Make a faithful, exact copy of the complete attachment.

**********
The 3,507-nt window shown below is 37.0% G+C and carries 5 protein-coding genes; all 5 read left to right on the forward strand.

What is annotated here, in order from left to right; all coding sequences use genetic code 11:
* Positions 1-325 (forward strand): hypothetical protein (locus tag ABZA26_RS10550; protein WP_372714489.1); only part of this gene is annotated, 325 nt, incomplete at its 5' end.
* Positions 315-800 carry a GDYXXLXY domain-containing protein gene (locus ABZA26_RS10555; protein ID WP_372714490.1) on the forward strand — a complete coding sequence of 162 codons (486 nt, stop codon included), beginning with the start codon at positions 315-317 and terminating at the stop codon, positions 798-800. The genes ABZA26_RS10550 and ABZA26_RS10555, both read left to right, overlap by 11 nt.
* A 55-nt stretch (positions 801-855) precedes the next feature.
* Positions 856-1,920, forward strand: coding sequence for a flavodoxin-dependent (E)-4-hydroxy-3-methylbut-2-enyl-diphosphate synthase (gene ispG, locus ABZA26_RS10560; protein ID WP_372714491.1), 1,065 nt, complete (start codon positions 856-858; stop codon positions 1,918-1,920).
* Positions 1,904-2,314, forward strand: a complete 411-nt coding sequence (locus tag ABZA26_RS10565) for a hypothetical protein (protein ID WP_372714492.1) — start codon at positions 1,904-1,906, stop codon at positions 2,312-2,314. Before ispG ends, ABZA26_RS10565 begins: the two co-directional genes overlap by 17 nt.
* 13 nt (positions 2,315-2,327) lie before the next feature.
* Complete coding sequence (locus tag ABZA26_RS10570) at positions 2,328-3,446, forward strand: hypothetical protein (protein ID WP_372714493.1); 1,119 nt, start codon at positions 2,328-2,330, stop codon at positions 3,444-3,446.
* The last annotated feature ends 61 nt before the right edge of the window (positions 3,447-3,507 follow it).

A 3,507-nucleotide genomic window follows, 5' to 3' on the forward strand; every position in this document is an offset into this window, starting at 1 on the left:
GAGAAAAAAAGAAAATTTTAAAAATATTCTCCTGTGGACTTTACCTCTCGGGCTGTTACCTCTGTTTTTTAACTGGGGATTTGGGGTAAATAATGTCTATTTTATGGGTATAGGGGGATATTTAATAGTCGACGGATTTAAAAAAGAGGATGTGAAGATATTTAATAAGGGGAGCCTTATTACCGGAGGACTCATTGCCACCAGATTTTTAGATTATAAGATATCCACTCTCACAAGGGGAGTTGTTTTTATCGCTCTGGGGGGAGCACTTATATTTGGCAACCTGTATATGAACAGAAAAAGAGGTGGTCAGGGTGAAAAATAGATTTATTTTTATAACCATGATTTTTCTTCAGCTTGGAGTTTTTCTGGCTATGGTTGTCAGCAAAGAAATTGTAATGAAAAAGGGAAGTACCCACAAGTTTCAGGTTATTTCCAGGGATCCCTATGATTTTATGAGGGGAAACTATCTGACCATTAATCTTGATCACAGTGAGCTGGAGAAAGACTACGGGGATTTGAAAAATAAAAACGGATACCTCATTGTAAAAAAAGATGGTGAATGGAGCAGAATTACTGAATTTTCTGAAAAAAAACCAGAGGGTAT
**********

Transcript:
The 3,507-nt window shown below is 37.0% G+C and carries 5 protein-coding genes; all 5 read left to right on the forward strand.

What is annotated here, in order from left to right; all coding sequences use genetic code 11:
* Positions 1-325 (forward strand): hypothetical protein (locus tag ABZA26_RS10550; protein WP_372714489.1); only part of this gene is annotated, 325 nt, incomplete at its 5' end.
* Positions 315-800 carry a GDYXXLXY domain-containing protein gene (locus ABZA26_RS10555; protein ID WP_372714490.1) on the forward strand — a complete coding sequence of 162 codons (486 nt, stop codon included), beginning with the start codon at positions 315-317 and terminating at the stop codon, positions 798-800. The genes ABZA26_RS10550 and ABZA26_RS10555, both read left to right, overlap by 11 nt.
* A 55-nt stretch (positions 801-855) precedes the next feature.
* Positions 856-1,920, forward strand: coding sequence for a flavodoxin-dependent (E)-4-hydroxy-3-methylbut-2-enyl-diphosphate synthase (gene ispG, locus ABZA26_RS10560; protein ID WP_372714491.1), 1,065 nt, complete (start codon positions 856-858; stop codon positions 1,918-1,920).
* Positions 1,904-2,314, forward strand: a complete 411-nt coding sequence (locus tag ABZA26_RS10565) for a hypothetical protein (protein ID WP_372714492.1) — start codon at positions 1,904-1,906, stop codon at positions 2,312-2,314. Before ispG ends, ABZA26_RS10565 begins: the two co-directional genes overlap by 17 nt.
* 13 nt (positions 2,315-2,327) lie before the next feature.
* Complete coding sequence (locus tag ABZA26_RS10570) at positions 2,328-3,446, forward strand: hypothetical protein (protein ID WP_372714493.1); 1,119 nt, start codon at positions 2,328-2,330, stop codon at positions 3,444-3,446.
* The last annotated feature ends 61 nt before the right edge of the window (positions 3,447-3,507 follow it).

A 3,507-nucleotide genomic window follows, 5' to 3' on the forward strand; every position in this document is an offset into this window, starting at 1 on the left:
GAGAAAAAAAGAAAATTTTAAAAATATTCTCCTGTGGACTTTACCTCTCGGGCTGTTACCTCTGTTTTTTAACTGGGGATTTGGGGTAAATAATGTCTATTTTATGGGTATAGGGGGATATTTAATAGTCGACGGATTTAAAAAAGAGGATGTGAAGATATTTAATAAGGGGAGCCTTATTACCGGAGGACTCATTGCCACCAGATTTTTAGATTATAAGATATCCACTCTCACAAGGGGAGTTGTTTTTATCGCTCTGGGGGGAGCACTTATATTTGGCAACCTGTATATGAACAGAAAAAGAGGTGGTCAGGGTGAAAAATAGATTTATTTTTATAACCATGATTTTTCTTCAGCTTGGAGTTTTTCTGGCTATGGTTGTCAGCAAAGAAATTGTAATGAAAAAGGGAAGTACCCACAAGTTTCAGGTTATTTCCAGGGATCCCTATGATTTTATGAGGGGAAACTATCTGACCATTAATCTTGATCACAGTGAGCTGGAGAAAGACTACGGGGATTTGAAAAATAAAAACGGATACCTCATTGTAAAAAAAGATGGTGAATGGAGCAGAATTACTGAATTTTCTGAAAAAAAACCAGAGGGTAT